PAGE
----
LISC Greater Kansas City Affordable Housing Data Hub Graphic

Data Hub Collects Info to Explore Housing in Kansas City

Affordable housing is in short supply all over the country, and the Kansas City area is no exception. As stakeholders work to find remedies, Regional Housing Partnership (RHP), convened and coordinated by the Mid-America Regional Council (MARC) and LISC Greater Kansas City is equipping  them with information to help with the task.

In partnership with LISC Greater Kansas City, MARC has created a Data Hub that collects and analyzes information about everything from housing supply to owner costs to age and income of residents.

The Data Hub, which launched in July 2022, is more than just statistics; there are also data stories that help to put the information into context. For example, one of the data stories offers several stats about affordable housing, including the fact that there is a gap of 64,000 affordable housing units for renters who have low incomes, and that the largest disparity is among families with the lowest incomes.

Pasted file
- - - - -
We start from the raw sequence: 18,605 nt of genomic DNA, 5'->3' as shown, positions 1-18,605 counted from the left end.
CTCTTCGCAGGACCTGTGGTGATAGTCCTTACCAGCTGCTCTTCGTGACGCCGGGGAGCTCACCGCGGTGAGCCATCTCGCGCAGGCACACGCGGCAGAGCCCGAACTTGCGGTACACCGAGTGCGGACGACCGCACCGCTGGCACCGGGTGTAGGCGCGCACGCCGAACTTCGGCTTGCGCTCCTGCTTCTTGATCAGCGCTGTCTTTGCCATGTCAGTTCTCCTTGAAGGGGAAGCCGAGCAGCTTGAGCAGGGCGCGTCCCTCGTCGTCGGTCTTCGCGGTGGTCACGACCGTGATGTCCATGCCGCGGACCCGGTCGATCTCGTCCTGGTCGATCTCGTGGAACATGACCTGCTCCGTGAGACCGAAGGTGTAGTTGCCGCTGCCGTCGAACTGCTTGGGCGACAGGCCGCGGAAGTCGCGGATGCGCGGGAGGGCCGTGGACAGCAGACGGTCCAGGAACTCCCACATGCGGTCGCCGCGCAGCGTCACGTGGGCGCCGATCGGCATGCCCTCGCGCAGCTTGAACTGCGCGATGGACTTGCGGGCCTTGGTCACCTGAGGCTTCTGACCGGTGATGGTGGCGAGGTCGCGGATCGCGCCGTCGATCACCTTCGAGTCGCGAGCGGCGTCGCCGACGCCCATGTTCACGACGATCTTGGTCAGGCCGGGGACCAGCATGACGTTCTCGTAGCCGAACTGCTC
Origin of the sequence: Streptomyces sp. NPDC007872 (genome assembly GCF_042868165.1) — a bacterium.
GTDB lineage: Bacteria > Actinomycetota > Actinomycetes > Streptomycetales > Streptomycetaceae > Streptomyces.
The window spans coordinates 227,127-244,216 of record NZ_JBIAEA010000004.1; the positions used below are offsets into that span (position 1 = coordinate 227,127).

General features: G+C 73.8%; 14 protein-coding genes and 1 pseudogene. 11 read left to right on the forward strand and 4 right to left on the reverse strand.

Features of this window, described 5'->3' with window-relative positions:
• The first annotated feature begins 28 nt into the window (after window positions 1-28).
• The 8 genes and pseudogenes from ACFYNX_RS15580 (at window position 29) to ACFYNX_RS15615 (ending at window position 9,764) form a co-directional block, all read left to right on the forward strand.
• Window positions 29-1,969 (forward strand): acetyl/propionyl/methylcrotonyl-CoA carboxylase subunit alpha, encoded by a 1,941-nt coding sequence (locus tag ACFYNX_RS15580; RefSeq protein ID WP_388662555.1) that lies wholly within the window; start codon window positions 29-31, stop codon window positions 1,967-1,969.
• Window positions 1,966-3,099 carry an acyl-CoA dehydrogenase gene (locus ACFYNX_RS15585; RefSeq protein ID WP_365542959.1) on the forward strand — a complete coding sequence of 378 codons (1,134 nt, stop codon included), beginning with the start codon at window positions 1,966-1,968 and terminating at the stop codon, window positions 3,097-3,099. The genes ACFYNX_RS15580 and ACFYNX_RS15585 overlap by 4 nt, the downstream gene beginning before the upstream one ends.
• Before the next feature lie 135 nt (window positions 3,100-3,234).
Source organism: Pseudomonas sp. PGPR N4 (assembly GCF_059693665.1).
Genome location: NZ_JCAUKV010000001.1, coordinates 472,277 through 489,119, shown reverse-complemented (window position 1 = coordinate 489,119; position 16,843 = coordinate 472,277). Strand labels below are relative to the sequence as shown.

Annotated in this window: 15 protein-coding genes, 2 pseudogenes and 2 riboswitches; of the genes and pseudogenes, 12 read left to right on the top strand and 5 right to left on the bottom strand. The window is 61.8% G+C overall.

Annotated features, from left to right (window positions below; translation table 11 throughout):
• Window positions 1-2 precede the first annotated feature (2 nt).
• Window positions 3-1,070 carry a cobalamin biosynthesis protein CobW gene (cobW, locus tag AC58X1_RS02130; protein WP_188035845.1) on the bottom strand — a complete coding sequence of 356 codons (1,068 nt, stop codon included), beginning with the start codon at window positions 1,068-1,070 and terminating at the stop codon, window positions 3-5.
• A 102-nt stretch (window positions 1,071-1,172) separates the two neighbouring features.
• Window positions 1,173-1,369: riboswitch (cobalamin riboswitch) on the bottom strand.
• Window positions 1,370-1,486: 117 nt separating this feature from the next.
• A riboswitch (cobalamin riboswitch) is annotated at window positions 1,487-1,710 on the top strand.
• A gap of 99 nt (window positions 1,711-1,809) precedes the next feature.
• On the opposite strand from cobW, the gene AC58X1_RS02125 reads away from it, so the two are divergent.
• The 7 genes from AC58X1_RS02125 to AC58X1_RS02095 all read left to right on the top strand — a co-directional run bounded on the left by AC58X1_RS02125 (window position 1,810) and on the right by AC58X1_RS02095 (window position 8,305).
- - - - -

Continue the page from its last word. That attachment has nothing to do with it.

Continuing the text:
The RHP’s work encompasses nine counties and 119 cities, and seeks to engage with every entity that works in the housing space.

“We are touching on several areas of the housing system. The goal is to create more housing at more price points of more types across the entire region,” said Katie Killen, MARC Housing Program Manager.

The data and analysis are just one component of the work that RHP is doing, but that information provides a foundation for the work.

Since the launch, RHP has conducted focus groups with some of the partnership’s identified users of the Housing Data Hub, “and that helped shape the next steps, not only in the data that we incorporate into the hub itself, but also adding context with the stories and blogs,” said Erin Cardwell, public health data analyst who works with MARC.

The work is in the “problem-definition phase,” Killen said.

The information that is gathered and analyzed will help “unpack these questions that we know keep coming up for our stakeholders,” Cardwell said.

The idea, Killen said, is to provide context about what the region is facing in terms of affordable housing so that policymakers have an idea of how to proceed to resolve the issues.

Once a stakeholder can understand the scope of the issue, they can zero in on a place where help is needed, and the information from the Data Hub can help them as they apply for grants to address specific issues.

Other interested parties may be able to use the data to inform their understanding and give context to the problem.

The data comes from many sources, and Cardwell describes the hub as a “living, breathing tool” that can be updated as needs and populations change.